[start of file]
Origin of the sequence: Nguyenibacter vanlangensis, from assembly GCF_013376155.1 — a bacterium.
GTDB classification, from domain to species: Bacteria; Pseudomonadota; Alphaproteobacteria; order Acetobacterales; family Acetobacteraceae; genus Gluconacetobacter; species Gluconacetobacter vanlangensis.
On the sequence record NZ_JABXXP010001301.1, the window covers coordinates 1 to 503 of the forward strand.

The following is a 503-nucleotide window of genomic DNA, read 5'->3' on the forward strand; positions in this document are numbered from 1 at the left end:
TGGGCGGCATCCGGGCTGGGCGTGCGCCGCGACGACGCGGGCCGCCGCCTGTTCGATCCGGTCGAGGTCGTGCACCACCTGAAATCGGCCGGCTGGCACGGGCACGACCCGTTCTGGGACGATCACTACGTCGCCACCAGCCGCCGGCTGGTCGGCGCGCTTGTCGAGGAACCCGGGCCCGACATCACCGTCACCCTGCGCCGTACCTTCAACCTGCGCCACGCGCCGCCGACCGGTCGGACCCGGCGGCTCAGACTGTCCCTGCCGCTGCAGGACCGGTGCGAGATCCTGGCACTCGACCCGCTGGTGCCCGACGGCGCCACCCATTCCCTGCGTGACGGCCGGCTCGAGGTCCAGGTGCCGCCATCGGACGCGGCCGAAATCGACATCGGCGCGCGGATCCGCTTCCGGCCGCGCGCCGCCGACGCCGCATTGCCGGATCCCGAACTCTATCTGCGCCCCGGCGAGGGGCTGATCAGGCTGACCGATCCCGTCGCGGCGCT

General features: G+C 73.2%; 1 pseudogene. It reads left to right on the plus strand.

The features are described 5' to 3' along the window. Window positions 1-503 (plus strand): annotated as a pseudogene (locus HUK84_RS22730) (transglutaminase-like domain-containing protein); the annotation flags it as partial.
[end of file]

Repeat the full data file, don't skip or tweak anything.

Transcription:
Origin of the sequence: Nguyenibacter vanlangensis, from assembly GCF_013376155.1 — a bacterium.
GTDB classification, from domain to species: Bacteria; Pseudomonadota; Alphaproteobacteria; order Acetobacterales; family Acetobacteraceae; genus Gluconacetobacter; species Gluconacetobacter vanlangensis.
On the sequence record NZ_JABXXP010001301.1, the window covers coordinates 1 to 503 of the forward strand.

The following is a 503-nucleotide window of genomic DNA, read 5'->3' on the forward strand; positions in this document are numbered from 1 at the left end:
TGGGCGGCATCCGGGCTGGGCGTGCGCCGCGACGACGCGGGCCGCCGCCTGTTCGATCCGGTCGAGGTCGTGCACCACCTGAAATCGGCCGGCTGGCACGGGCACGACCCGTTCTGGGACGATCACTACGTCGCCACCAGCCGCCGGCTGGTCGGCGCGCTTGTCGAGGAACCCGGGCCCGACATCACCGTCACCCTGCGCCGTACCTTCAACCTGCGCCACGCGCCGCCGACCGGTCGGACCCGGCGGCTCAGACTGTCCCTGCCGCTGCAGGACCGGTGCGAGATCCTGGCACTCGACCCGCTGGTGCCCGACGGCGCCACCCATTCCCTGCGTGACGGCCGGCTCGAGGTCCAGGTGCCGCCATCGGACGCGGCCGAAATCGACATCGGCGCGCGGATCCGCTTCCGGCCGCGCGCCGCCGACGCCGCATTGCCGGATCCCGAACTCTATCTGCGCCCCGGCGAGGGGCTGATCAGGCTGACCGATCCCGTCGCGGCGCT

General features: G+C 73.2%; 1 pseudogene. It reads left to right on the plus strand.

The features are described 5' to 3' along the window. Window positions 1-503 (plus strand): annotated as a pseudogene (locus HUK84_RS22730) (transglutaminase-like domain-containing protein); the annotation flags it as partial.